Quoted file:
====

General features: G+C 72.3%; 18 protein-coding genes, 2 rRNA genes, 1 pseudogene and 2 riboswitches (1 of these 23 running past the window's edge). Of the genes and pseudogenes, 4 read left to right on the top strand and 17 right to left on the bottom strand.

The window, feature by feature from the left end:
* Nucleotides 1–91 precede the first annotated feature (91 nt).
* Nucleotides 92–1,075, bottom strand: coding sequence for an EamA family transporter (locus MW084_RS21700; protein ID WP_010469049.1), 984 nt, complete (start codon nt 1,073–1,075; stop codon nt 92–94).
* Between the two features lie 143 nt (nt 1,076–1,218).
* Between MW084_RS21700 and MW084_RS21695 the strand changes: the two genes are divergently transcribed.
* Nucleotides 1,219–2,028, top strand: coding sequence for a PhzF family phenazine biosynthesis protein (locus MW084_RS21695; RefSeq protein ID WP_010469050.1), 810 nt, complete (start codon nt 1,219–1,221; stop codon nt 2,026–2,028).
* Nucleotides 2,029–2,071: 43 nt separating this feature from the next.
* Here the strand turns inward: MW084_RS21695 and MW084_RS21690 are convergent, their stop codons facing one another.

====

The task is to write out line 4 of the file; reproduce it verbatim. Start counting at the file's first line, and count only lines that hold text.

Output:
* Nucleotides 92–1,075, bottom strand: coding sequence for an EamA family transporter (locus MW084_RS21700; protein ID WP_010469049.1), 984 nt, complete (start codon nt 1,073–1,075; stop codon nt 92–94).